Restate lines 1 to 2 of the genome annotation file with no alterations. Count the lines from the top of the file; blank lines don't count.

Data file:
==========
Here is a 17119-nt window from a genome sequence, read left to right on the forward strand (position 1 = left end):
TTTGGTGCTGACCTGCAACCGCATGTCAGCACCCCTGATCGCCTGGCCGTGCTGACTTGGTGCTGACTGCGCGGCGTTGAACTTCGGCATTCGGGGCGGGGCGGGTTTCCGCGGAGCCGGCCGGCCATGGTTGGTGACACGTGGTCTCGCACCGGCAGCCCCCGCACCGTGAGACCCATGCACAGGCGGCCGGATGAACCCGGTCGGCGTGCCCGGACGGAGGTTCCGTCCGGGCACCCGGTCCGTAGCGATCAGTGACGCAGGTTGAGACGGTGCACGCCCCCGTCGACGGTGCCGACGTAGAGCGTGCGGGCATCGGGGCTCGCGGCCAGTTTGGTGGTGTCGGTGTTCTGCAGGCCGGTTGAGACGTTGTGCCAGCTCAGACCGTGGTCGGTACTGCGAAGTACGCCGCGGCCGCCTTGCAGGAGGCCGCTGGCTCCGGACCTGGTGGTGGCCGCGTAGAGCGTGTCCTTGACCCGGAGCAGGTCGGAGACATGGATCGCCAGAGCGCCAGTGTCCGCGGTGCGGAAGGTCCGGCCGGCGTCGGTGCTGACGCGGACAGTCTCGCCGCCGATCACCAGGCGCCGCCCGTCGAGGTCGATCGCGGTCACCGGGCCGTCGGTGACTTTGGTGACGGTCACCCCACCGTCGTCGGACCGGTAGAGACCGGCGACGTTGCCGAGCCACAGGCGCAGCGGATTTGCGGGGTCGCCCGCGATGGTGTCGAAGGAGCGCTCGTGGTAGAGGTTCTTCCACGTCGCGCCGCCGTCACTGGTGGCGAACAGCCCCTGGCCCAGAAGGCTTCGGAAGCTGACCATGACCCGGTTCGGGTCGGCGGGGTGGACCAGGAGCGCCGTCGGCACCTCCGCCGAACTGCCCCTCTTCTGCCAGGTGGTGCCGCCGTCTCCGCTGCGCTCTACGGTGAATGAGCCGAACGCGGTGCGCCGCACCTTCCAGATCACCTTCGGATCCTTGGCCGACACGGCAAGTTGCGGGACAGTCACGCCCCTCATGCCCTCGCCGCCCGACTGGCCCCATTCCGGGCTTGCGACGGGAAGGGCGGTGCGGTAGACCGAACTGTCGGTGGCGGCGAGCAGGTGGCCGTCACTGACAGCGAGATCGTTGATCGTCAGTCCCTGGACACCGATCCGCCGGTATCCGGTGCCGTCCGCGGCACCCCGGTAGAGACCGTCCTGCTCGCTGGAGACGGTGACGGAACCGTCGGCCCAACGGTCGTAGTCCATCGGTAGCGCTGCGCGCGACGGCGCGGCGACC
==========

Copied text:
Here is a 17119-nt window from a genome sequence, read left to right on the forward strand (position 1 = left end):
TTTGGTGCTGACCTGCAACCGCATGTCAGCACCCCTGATCGCCTGGCCGTGCTGACTTGGTGCTGACTGCGCGGCGTTGAACTTCGGCATTCGGGGCGGGGCGGGTTTCCGCGGAGCCGGCCGGCCATGGTTGGTGACACGTGGTCTCGCACCGGCAGCCCCCGCACCGTGAGACCCATGCACAGGCGGCCGGATGAACCCGGTCGGCGTGCCCGGACGGAGGTTCCGTCCGGGCACCCGGTCCGTAGCGATCAGTGACGCAGGTTGAGACGGTGCACGCCCCCGTCGACGGTGCCGACGTAGAGCGTGCGGGCATCGGGGCTCGCGGCCAGTTTGGTGGTGTCGGTGTTCTGCAGGCCGGTTGAGACGTTGTGCCAGCTCAGACCGTGGTCGGTACTGCGAAGTACGCCGCGGCCGCCTTGCAGGAGGCCGCTGGCTCCGGACCTGGTGGTGGCCGCGTAGAGCGTGTCCTTGACCCGGAGCAGGTCGGAGACATGGATCGCCAGAGCGCCAGTGTCCGCGGTGCGGAAGGTCCGGCCGGCGTCGGTGCTGACGCGGACAGTCTCGCCGCCGATCACCAGGCGCCGCCCGTCGAGGTCGATCGCGGTCACCGGGCCGTCGGTGACTTTGGTGACGGTCACCCCACCGTCGTCGGACCGGTAGAGACCGGCGACGTTGCCGAGCCACAGGCGCAGCGGATTTGCGGGGTCGCCCGCGATGGTGTCGAAGGAGCGCTCGTGGTAGAGGTTCTTCCACGTCGCGCCGCCGTCACTGGTGGCGAACAGCCCCTGGCCCAGAAGGCTTCGGAAGCTGACCATGACCCGGTTCGGGTCGGCGGGGTGGACCAGGAGCGCCGTCGGCACCTCCGCCGAACTGCCCCTCTTCTGCCAGGTGGTGCCGCCGTCTCCGCTGCGCTCTACGGTGAATGAGCCGAACGCGGTGCGCCGCACCTTCCAGATCACCTTCGGATCCTTGGCCGACACGGCAAGTTGCGGGACAGTCACGCCCCTCATGCCCTCGCCGCCCGACTGGCCCCATTCCGGGCTTGCGACGGGAAGGGCGGTGCGGTAGACCGAACTGTCGGTGGCGGCGAGCAGGTGGCCGTCACTGACAGCGAGATCGTTGATCGTCAGTCCCTGGACACCGATCCGCCGGTATCCGGTGCCGTCCGCGGCACCCCGGTAGAGACCGTCCTGCTCGCTGGAGACGGTGACGGAACCGTCGGCCCAACGGTCGTAGTCCATCGGTAGCGCTGCGCGCGACGGCGCGGCGACC